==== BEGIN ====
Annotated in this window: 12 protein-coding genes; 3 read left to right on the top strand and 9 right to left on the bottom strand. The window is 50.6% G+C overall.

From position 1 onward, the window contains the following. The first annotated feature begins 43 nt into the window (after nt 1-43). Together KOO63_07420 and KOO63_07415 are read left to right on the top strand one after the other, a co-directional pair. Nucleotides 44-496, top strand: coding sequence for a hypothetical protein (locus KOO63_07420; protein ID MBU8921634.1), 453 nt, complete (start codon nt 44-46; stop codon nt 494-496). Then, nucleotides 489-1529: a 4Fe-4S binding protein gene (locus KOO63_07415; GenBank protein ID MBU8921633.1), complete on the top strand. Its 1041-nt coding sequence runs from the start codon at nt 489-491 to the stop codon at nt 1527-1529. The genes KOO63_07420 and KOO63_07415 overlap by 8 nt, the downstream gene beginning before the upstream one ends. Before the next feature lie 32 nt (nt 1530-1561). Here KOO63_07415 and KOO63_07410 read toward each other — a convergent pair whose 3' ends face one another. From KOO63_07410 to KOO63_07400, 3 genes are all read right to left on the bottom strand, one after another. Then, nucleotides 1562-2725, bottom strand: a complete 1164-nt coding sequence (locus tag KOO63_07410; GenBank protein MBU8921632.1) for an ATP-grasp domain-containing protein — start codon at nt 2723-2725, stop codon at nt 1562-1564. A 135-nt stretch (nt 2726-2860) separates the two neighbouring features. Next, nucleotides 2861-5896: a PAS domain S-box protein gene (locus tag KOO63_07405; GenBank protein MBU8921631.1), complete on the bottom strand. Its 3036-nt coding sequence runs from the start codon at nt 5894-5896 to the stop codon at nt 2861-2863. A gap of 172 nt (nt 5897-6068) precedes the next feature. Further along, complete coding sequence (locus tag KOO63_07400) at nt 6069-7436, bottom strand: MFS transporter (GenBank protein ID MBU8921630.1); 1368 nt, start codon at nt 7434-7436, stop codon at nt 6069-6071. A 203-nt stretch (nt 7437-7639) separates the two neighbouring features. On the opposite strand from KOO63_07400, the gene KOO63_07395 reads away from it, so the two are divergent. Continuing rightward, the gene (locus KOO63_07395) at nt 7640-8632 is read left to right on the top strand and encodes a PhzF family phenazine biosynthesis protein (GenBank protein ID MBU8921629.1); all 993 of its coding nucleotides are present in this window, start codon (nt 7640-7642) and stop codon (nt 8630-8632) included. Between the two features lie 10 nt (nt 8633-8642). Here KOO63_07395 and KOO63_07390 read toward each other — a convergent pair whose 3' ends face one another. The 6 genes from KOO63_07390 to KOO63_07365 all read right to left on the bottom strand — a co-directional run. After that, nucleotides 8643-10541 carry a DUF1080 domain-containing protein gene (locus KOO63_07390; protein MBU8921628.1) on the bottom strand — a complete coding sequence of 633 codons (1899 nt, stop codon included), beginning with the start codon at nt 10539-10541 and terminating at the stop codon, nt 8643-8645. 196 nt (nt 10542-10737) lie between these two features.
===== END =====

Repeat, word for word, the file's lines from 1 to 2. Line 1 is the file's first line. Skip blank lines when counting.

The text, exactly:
Annotated in this window: 12 protein-coding genes; 3 read left to right on the top strand and 9 right to left on the bottom strand. The window is 50.6% G+C overall.

From position 1 onward, the window contains the following. The first annotated feature begins 43 nt into the window (after nt 1-43). Together KOO63_07420 and KOO63_07415 are read left to right on the top strand one after the other, a co-directional pair. Nucleotides 44-496, top strand: coding sequence for a hypothetical protein (locus KOO63_07420; protein ID MBU8921634.1), 453 nt, complete (start codon nt 44-46; stop codon nt 494-496). Then, nucleotides 489-1529: a 4Fe-4S binding protein gene (locus KOO63_07415; GenBank protein ID MBU8921633.1), complete on the top strand. Its 1041-nt coding sequence runs from the start codon at nt 489-491 to the stop codon at nt 1527-1529. The genes KOO63_07420 and KOO63_07415 overlap by 8 nt, the downstream gene beginning before the upstream one ends. Before the next feature lie 32 nt (nt 1530-1561). Here KOO63_07415 and KOO63_07410 read toward each other — a convergent pair whose 3' ends face one another. From KOO63_07410 to KOO63_07400, 3 genes are all read right to left on the bottom strand, one after another. Then, nucleotides 1562-2725, bottom strand: a complete 1164-nt coding sequence (locus tag KOO63_07410; GenBank protein MBU8921632.1) for an ATP-grasp domain-containing protein — start codon at nt 2723-2725, stop codon at nt 1562-1564. A 135-nt stretch (nt 2726-2860) separates the two neighbouring features. Next, nucleotides 2861-5896: a PAS domain S-box protein gene (locus tag KOO63_07405; GenBank protein MBU8921631.1), complete on the bottom strand. Its 3036-nt coding sequence runs from the start codon at nt 5894-5896 to the stop codon at nt 2861-2863. A gap of 172 nt (nt 5897-6068) precedes the next feature. Further along, complete coding sequence (locus tag KOO63_07400) at nt 6069-7436, bottom strand: MFS transporter (GenBank protein ID MBU8921630.1); 1368 nt, start codon at nt 7434-7436, stop codon at nt 6069-6071. A 203-nt stretch (nt 7437-7639) separates the two neighbouring features. On the opposite strand from KOO63_07400, the gene KOO63_07395 reads away from it, so the two are divergent. Continuing rightward, the gene (locus KOO63_07395) at nt 7640-8632 is read left to right on the top strand and encodes a PhzF family phenazine biosynthesis protein (GenBank protein ID MBU8921629.1); all 993 of its coding nucleotides are present in this window, start codon (nt 7640-7642) and stop codon (nt 8630-8632) included. Between the two features lie 10 nt (nt 8633-8642). Here KOO63_07395 and KOO63_07390 read toward each other — a convergent pair whose 3' ends face one another. The 6 genes from KOO63_07390 to KOO63_07365 all read right to left on the bottom strand — a co-directional run. After that, nucleotides 8643-10541 carry a DUF1080 domain-containing protein gene (locus KOO63_07390; protein MBU8921628.1) on the bottom strand — a complete coding sequence of 633 codons (1899 nt, stop codon included), beginning with the start codon at nt 10539-10541 and terminating at the stop codon, nt 8643-8645. 196 nt (nt 10542-10737) lie between these two features.